Before the Great Depression of 1930 devastated America, the state of California was inundated with tens of thousands of migrants hoping to make their fortune in a thriving and diversified economy. Within the geographic boundaries of the Golden State, Los Angeles seemed to offer the most promise, and the city’s rapid growth reflected this perception. People moved to Los Angeles looking for a good life, and once they arrived they made every effort to make their dreams come true.

Manhattan Place was one of the alluring communities drawing people to Southern California. It was a residential street lined with single-family homes, well-manicured lawns, and shade trees that the inhabitants cooled under during the hot summer months. When interviewed by local newspapers most residents of Manhattan Place described their neighborhood as quiet and mundane. It was the lifestyle they expected, because they lived in an affluent area they believed was insulated from crime.

On December 19, 1927, just six days before Christmas, all the families living on Manhattan Place lost their innocence. The driver of a black sedan drove down the street looking for the man who was going to pay him a $1,500 ransom. His late-model vehicle stopped alongside a car already parked next to the curb but facing in the opposite direction. The middle-aged man waiting in the car was the father of kidnap victim Marion Parker.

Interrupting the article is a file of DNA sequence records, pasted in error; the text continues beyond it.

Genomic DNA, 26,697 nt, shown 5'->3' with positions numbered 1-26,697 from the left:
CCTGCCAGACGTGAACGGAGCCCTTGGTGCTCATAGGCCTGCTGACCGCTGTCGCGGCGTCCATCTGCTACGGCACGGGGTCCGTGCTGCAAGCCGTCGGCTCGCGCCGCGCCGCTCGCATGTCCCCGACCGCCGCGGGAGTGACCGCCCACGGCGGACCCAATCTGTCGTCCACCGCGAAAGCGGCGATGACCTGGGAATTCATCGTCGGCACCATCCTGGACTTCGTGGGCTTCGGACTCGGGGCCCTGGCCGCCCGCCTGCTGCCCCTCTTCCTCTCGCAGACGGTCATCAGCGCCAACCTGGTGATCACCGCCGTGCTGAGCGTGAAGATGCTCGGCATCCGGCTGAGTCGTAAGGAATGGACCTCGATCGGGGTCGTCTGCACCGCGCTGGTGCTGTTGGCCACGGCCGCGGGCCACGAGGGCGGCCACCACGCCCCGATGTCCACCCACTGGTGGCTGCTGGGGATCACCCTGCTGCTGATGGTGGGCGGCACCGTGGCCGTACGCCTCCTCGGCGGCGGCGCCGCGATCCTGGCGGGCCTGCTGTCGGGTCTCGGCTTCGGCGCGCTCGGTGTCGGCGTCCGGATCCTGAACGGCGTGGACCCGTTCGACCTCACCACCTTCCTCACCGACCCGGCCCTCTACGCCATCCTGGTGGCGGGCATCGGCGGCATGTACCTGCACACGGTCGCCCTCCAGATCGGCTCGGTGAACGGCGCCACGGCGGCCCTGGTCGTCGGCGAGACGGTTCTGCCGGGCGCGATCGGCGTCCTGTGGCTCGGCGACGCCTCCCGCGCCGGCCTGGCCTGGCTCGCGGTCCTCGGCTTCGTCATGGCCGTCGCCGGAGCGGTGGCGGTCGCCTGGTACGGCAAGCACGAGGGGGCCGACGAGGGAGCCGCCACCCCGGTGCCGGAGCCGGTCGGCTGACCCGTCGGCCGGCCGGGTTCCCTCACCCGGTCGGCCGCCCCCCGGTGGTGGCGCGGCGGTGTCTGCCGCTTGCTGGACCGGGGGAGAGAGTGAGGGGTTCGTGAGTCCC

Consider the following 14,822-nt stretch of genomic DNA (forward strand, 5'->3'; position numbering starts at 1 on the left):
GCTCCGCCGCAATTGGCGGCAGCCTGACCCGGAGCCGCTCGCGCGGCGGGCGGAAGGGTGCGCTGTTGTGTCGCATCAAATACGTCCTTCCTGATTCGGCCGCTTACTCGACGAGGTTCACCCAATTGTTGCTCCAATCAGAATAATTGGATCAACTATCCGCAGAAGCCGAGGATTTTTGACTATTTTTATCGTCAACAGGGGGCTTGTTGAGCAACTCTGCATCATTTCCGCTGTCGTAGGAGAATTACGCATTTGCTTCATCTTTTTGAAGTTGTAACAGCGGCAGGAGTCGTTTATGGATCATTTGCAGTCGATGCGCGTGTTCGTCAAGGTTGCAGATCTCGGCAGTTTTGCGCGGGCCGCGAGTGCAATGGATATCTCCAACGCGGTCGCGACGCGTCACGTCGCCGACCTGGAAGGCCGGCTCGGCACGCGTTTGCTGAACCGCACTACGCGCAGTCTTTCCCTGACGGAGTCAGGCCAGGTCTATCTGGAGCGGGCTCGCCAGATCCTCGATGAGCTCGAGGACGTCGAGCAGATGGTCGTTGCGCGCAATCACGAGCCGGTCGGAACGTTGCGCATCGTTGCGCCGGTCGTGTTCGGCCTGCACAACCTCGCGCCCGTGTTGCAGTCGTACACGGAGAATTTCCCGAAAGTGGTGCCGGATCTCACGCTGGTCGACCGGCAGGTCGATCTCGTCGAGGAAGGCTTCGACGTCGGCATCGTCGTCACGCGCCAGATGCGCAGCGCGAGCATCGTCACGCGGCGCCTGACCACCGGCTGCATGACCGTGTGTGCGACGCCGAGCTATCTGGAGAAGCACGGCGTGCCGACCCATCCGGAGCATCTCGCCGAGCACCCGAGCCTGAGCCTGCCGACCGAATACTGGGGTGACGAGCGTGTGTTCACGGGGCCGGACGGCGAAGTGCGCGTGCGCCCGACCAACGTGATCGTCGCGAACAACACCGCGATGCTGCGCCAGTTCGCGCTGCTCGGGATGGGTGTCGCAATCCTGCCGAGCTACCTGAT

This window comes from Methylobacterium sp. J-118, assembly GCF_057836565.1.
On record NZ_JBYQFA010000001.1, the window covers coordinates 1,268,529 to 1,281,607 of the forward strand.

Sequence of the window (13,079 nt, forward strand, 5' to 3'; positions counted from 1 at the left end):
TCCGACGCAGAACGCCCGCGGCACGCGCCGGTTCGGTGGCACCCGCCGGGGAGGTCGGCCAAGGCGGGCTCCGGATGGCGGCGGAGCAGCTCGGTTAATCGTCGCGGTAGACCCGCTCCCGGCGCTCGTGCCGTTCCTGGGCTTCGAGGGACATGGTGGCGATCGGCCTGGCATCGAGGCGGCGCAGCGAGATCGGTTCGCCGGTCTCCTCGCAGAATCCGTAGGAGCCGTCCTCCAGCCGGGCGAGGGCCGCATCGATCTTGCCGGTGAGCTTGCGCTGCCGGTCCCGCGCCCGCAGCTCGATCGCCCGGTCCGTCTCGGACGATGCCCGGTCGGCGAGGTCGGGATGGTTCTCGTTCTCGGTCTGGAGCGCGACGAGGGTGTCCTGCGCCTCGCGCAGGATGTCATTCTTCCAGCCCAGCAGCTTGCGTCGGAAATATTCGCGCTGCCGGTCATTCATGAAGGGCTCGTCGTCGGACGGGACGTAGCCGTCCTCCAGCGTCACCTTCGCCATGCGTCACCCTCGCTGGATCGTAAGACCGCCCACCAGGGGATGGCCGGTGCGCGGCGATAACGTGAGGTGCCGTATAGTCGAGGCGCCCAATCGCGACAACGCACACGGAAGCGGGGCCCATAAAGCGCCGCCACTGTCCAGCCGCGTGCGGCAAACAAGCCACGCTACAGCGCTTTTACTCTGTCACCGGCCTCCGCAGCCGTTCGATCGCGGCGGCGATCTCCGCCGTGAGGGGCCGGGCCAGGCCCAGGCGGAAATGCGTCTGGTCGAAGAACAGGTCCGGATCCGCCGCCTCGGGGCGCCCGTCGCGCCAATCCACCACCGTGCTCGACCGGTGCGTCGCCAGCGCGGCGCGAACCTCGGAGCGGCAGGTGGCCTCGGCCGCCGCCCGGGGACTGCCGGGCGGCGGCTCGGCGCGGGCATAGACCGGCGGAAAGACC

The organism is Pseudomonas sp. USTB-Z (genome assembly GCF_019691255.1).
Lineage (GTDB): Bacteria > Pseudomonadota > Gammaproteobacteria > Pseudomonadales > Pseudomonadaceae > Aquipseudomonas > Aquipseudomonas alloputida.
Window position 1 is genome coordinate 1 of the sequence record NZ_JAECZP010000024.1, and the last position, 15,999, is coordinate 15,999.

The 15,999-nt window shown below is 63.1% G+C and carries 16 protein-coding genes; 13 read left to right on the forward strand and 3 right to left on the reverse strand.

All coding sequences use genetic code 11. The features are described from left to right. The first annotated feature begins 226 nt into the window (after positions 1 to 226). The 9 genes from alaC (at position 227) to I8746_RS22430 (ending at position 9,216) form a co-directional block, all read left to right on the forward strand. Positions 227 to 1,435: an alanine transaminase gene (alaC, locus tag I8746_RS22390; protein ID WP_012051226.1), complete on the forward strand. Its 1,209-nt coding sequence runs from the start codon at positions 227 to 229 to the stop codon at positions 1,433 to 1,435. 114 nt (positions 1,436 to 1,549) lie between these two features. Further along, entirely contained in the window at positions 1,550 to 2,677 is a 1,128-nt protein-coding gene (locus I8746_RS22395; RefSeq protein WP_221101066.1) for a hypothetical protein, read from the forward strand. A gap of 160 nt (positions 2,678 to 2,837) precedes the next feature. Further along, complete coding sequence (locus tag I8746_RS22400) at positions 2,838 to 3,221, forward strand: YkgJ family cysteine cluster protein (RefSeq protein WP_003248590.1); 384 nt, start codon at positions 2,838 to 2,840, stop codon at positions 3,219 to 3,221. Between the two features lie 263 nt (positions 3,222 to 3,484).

Before a single word was exchanged, the kidnapper pointed a double barrel shotgun out of his car window, the muzzle coming within inches of Mr. Perry Parker’s face.

“You see this gun?” The question was muffled by a mask covering the kidnapper’s face.

“I see it,” the father said, while turning his head in an effort to get a better look at what he hoped was his daughter sitting in the passenger seat.

“Well, did you bring the money?”

As Mr. Parker held up a fist full of twenty-dollar gold certificates in front of the shotgun muzzle, he responded by saying, “Here it is.”

The man who was terrorizing the Parker family motioned with his hand. “Give it to me.”

“Where’s Marion?” the father asked.

“Right here, she’s asleep.” In the darkness, midway between two streetlights, Mr. Parker could barely make out the face of his daughter seated next to the kidnapper. It was a tricky situation for the distraught father, who had no real choice except to hand over the money. Mr. Parker later stated he thought he saw his daughter look his way, but wasn’t sure. He remembered growing impatient with the silence following the exchange. It was as if the kidnapper had stopped to count each bill before deciding what he would do next.

“Are you going to give her to me?” Parker sounded desperate.

“Yes, just as I said. Wait here just a minute.”

Regaining his composure, Parker pushed for answers. “How far are you going?”

“Not far.”

The kidnapper fulfilled his promise to the father. He drove less than two hundred feet down the street and stopped his car. In the confusion Mr. Parker said he momentarily lost sight of the kidnapper’s head and shoulders. He would later testify he heard the passenger-side door slam shut just before the car drove away. Wasting no time, Mr. Parker opened his car door, jumped from his seat, and rushed forward in the hope that his nightmare was over. He was mistaken.